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What goes up, must come down. Sometimes that’s the only thing that gets runners through a grueling climb. But the work is not over once you get to the top.
In fact, running downhill may even take more effort compared to chugging up—when you’re doing it right, that is. Yes, you can let gravity do all the work, but your joints won’t put up with it for long. Slamming into the ground with every step and flailing around like a limp noodle not only looks ridiculous, but it’ll turn your legs to Jell-O far before the finish line. And besides, the Gumby approach holds runners back. That’s no way to hit top-end speed.
Runners owe it to themselves to take back control from gravity. But that means putting in more physical and mental effort than you might be used to, especially on what’s supposed to be the “fun part.” Fear can also creep in as runners begin to push the pace on techy, unsteady descents. It’s easy to fall back into autopilot and plod your way to the base. When the temptation arises, remember the consequences of such carelessness. Fight the intimidation by changing your attitude.
Instead of tuning out the second you crest the hill, try these four tips to keep your head in the game the whole way down.
Put It In Perspective
Running uphill feels much harder than going back down, but as far as your body’s concerned, the downhill packs the real punch. “Downhill running is much more often where people get injured,” says Sammie Lewis, physical therapist and coach at Golden Endurance in Colorado. “Your body is having to absorb heavy eccentric forces over and over again.”
Proper form holds the key to reducing the impact of these forces. “You have to get comfortable with leaning forward and not leaning backwards and braking every step,” Lewis explains. “This can be scary because you feel at risk for face-planting, but it allows for a more fluid stride while minimizing eccentric forces on your quads.”
To counter the fear of leaning into the gradient, take a second and zoom out. As opposed to running uphill, when a shortened focus helps keep runners from getting overwhelmed by the steep slope looming before them, confidence in downhill running comes from a more broad focus. Fellow mental performance consultant Neal Palles acknowledges that running downhill is “legitimately scary, with much higher consequences than its uphill counterpart.” For that reason, it pays to pay attention to your surroundings.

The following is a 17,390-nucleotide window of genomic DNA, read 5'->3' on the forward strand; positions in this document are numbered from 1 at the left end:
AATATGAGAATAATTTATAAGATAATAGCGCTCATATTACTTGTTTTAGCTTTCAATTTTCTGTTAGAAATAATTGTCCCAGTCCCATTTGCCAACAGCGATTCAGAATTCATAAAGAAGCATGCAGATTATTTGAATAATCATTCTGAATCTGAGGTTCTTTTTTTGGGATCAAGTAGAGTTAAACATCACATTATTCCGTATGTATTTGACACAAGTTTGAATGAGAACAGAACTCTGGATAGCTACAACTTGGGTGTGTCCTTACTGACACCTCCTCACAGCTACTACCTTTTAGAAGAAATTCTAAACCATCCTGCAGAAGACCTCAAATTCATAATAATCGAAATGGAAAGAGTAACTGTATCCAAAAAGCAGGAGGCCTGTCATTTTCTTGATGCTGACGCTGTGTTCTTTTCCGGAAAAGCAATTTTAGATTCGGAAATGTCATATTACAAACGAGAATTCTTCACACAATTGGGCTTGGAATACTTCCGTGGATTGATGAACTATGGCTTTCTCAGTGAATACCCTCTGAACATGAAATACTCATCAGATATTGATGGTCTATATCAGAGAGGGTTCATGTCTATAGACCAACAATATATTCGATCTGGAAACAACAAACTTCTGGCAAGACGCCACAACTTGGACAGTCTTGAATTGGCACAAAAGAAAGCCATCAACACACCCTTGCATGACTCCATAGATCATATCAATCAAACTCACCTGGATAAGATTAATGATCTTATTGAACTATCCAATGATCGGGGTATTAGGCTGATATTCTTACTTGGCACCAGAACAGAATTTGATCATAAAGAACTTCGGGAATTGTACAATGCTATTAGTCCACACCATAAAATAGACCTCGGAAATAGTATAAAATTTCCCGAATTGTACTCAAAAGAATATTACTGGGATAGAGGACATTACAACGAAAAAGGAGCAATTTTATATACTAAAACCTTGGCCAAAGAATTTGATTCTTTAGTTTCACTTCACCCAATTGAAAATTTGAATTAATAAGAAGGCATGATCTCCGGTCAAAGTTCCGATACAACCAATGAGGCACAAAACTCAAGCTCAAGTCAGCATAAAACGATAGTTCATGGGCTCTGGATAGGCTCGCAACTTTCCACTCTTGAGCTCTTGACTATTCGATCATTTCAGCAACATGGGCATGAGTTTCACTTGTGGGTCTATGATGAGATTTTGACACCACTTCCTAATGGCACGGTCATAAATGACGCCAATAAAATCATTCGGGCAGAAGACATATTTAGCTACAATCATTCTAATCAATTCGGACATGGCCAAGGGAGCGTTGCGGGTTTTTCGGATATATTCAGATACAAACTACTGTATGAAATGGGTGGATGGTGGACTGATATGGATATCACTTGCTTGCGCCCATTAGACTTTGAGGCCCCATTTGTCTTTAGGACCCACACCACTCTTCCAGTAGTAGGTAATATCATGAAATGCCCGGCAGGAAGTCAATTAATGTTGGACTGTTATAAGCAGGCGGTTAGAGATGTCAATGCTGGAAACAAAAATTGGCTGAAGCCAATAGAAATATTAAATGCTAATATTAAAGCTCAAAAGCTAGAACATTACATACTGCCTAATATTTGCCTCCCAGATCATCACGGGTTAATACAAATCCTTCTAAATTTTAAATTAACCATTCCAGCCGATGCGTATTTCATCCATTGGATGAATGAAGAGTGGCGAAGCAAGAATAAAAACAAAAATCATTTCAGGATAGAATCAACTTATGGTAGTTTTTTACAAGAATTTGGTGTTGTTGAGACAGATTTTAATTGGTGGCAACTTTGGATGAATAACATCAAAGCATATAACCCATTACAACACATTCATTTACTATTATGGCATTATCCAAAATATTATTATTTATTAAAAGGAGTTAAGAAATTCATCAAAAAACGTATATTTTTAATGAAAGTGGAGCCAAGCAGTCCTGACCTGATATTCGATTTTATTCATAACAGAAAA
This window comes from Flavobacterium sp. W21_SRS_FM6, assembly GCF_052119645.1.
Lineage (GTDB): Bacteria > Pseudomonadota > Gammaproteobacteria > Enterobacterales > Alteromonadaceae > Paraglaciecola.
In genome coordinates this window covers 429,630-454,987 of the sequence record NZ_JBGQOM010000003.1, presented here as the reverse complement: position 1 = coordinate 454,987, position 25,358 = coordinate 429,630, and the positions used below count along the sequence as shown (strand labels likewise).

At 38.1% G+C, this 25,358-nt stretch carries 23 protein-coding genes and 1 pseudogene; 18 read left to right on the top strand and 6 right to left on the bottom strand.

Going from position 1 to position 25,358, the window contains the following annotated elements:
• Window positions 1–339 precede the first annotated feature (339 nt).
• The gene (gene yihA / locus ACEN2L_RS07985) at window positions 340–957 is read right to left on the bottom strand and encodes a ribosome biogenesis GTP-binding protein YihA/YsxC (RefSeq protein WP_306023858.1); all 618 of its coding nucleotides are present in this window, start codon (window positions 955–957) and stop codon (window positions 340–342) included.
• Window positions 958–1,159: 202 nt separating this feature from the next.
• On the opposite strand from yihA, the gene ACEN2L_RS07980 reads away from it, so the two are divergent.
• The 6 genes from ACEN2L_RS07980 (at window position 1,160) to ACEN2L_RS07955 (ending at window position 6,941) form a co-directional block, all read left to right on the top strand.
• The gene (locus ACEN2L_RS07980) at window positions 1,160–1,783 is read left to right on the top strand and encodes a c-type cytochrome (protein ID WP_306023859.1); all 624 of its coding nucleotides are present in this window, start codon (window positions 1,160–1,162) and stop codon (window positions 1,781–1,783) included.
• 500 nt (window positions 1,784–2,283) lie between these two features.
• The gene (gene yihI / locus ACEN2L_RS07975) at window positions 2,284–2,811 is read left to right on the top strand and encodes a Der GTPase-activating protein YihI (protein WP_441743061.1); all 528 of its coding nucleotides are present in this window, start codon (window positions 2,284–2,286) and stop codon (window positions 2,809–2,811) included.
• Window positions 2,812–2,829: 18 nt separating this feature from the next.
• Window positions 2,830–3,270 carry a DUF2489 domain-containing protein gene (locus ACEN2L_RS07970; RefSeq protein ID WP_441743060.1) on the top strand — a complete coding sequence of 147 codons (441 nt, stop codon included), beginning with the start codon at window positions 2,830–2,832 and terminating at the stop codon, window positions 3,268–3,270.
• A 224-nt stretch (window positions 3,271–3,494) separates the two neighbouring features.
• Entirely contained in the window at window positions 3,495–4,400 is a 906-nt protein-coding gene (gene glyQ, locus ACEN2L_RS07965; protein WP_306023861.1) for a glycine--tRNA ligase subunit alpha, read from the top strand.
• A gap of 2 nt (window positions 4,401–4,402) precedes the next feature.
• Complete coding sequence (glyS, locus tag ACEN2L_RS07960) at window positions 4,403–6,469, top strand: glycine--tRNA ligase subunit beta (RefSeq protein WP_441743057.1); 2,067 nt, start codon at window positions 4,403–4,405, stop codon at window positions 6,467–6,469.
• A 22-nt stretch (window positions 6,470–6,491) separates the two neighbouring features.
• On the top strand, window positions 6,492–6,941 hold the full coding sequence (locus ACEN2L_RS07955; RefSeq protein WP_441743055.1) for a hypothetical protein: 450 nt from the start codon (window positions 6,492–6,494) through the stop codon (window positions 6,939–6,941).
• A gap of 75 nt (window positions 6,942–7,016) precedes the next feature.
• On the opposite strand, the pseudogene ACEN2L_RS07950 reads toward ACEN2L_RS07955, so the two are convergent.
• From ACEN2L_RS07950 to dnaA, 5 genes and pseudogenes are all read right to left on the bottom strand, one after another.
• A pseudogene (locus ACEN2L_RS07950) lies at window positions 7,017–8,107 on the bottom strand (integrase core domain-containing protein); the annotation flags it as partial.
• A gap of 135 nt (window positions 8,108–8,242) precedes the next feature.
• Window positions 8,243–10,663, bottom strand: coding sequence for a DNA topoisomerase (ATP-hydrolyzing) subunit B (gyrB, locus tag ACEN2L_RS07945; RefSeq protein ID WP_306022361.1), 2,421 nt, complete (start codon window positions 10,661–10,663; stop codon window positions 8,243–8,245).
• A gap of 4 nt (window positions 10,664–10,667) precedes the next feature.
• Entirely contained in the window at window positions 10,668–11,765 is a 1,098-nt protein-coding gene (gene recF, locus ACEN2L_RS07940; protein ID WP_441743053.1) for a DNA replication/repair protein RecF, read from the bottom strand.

“Look ahead, survey your surroundings, create a sense of safety, and put everything in perspective,” Palles suggests. “If you’re looking straight down, it’s going to look a lot more daunting. But by looking ahead, your brain can process the slope more slowly. This helps reduce anxiety.”
Practice broadening your perspective with this concentration training drill. While looking straight ahead, use your peripheral vision to take in as much of your surroundings as possible. Make a mental note of all the objects in the area and where they’re located in relation to one another. After a minute or two, break your gaze and sketch out what you remember. (Quickly; no need to go Picasso here.) Return to the scene to check your work. Keep practicing until you can consistently plot out an accurate map of your surroundings. This tests both the power of your peripheral vision as well as your ability to pan out and absorb the big picture.
There’s a lot to think about when gunning downhill. As important as it is to prioritize physical form, a lazy brain won’t do you any favors. It’s important to stay alert so you don’t eat sh*t the second you catch your toe on a stray rock.